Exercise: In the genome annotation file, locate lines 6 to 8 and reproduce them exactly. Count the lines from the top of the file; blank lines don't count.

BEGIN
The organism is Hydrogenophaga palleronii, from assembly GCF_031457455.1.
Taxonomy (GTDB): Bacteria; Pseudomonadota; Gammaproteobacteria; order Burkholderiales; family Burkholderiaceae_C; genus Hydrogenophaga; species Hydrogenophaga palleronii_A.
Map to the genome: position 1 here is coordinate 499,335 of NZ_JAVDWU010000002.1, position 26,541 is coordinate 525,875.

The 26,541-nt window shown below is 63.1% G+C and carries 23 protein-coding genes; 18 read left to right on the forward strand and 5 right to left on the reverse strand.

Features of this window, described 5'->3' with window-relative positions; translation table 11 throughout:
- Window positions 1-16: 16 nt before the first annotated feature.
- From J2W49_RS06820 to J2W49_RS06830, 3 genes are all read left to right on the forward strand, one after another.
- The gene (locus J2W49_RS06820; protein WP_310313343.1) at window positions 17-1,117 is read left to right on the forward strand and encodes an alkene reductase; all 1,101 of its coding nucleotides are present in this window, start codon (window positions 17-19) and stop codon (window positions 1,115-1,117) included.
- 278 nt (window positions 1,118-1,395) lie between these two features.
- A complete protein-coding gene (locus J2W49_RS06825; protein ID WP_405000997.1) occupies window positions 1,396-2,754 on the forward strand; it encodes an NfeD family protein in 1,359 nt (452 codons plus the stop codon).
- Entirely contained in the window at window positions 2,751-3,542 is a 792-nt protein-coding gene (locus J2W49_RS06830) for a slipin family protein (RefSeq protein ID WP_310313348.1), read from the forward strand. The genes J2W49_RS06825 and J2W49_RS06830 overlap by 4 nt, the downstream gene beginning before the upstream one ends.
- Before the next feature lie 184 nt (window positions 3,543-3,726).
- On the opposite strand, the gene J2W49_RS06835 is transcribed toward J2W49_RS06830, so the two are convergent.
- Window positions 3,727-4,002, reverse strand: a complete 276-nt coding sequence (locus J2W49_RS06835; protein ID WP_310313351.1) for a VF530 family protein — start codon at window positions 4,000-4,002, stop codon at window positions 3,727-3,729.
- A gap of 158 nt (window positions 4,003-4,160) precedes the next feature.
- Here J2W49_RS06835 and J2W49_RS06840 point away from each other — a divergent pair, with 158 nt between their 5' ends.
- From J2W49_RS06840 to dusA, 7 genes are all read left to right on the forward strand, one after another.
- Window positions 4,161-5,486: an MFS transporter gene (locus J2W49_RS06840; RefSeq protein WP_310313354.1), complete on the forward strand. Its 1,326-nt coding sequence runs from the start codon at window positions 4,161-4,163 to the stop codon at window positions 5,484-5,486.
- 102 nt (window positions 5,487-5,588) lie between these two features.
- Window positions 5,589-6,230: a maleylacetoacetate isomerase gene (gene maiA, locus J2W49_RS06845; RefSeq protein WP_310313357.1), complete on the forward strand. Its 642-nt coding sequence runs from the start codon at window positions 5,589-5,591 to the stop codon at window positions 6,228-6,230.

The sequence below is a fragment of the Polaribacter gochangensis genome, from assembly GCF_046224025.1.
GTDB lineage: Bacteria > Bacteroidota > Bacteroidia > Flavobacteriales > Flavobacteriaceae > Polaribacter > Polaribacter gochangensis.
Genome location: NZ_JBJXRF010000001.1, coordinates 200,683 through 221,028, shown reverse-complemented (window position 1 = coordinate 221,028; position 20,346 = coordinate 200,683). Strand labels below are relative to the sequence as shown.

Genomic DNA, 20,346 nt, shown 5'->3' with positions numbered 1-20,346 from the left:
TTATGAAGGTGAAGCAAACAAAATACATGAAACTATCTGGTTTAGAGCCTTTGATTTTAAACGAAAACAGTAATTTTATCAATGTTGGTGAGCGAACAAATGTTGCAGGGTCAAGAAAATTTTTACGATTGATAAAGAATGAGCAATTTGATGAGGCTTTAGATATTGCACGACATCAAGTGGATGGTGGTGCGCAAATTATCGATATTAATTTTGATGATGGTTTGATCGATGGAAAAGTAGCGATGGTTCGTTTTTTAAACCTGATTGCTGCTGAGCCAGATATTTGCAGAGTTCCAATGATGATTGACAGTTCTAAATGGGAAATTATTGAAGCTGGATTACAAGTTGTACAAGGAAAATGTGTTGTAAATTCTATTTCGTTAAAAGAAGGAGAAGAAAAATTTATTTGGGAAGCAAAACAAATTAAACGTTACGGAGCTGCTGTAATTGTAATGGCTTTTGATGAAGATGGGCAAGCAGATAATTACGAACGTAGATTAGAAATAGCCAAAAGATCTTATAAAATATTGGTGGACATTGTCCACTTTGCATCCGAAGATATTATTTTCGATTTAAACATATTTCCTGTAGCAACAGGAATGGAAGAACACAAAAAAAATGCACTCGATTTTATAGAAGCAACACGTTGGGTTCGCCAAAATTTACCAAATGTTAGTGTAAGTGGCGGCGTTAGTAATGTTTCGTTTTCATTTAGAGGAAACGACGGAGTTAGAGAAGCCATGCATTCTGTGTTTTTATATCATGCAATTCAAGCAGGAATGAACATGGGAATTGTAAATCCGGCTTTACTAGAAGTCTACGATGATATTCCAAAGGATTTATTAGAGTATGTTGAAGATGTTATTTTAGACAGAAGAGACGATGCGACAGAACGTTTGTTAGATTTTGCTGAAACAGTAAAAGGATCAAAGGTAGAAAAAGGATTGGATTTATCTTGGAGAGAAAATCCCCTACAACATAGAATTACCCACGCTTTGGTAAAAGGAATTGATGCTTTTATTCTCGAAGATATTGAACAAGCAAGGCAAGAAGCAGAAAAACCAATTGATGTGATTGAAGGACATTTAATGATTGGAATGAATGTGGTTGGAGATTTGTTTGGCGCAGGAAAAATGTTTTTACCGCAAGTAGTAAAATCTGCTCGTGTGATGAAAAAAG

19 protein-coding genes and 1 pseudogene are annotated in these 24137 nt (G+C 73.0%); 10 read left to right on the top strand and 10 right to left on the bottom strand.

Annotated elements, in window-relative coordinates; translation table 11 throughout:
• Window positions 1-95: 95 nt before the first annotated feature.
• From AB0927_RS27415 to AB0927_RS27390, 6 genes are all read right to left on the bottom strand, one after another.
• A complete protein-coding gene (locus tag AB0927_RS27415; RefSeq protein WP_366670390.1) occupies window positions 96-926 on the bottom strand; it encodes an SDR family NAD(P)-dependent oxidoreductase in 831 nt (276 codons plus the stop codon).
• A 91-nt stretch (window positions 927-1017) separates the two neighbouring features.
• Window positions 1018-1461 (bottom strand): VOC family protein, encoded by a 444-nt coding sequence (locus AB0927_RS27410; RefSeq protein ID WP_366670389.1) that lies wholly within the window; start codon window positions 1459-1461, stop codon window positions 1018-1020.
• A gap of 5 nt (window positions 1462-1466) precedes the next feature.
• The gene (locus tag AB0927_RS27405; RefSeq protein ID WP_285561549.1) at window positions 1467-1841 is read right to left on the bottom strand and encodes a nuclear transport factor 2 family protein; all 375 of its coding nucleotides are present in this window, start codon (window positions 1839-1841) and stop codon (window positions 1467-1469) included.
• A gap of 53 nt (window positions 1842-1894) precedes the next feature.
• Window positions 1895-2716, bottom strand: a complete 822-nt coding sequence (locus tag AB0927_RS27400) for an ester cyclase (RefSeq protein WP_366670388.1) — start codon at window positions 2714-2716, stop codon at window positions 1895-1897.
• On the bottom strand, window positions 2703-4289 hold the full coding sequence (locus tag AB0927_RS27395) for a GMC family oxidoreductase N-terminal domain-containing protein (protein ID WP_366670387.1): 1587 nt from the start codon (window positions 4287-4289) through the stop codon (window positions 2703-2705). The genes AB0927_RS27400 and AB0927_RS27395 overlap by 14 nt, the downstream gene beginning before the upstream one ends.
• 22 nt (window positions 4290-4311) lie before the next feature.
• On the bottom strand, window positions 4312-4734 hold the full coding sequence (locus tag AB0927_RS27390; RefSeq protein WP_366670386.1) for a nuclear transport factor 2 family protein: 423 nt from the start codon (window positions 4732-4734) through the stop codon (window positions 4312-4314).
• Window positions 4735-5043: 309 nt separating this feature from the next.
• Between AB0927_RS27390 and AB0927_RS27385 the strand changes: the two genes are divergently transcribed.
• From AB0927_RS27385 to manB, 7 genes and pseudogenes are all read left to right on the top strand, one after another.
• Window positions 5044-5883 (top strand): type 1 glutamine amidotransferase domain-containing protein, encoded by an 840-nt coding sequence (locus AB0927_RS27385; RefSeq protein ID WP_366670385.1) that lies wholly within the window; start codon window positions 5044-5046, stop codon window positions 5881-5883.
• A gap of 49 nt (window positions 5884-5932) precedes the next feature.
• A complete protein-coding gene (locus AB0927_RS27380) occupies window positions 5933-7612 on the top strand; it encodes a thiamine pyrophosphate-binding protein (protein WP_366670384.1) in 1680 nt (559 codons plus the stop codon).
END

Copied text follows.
- Window positions 1-16: 16 nt before the first annotated feature.
- From J2W49_RS06820 to J2W49_RS06830, 3 genes are all read left to right on the forward strand, one after another.
- The gene (locus J2W49_RS06820; protein WP_310313343.1) at window positions 17-1,117 is read left to right on the forward strand and encodes an alkene reductase; all 1,101 of its coding nucleotides are present in this window, start codon (window positions 17-19) and stop codon (window positions 1,115-1,117) included.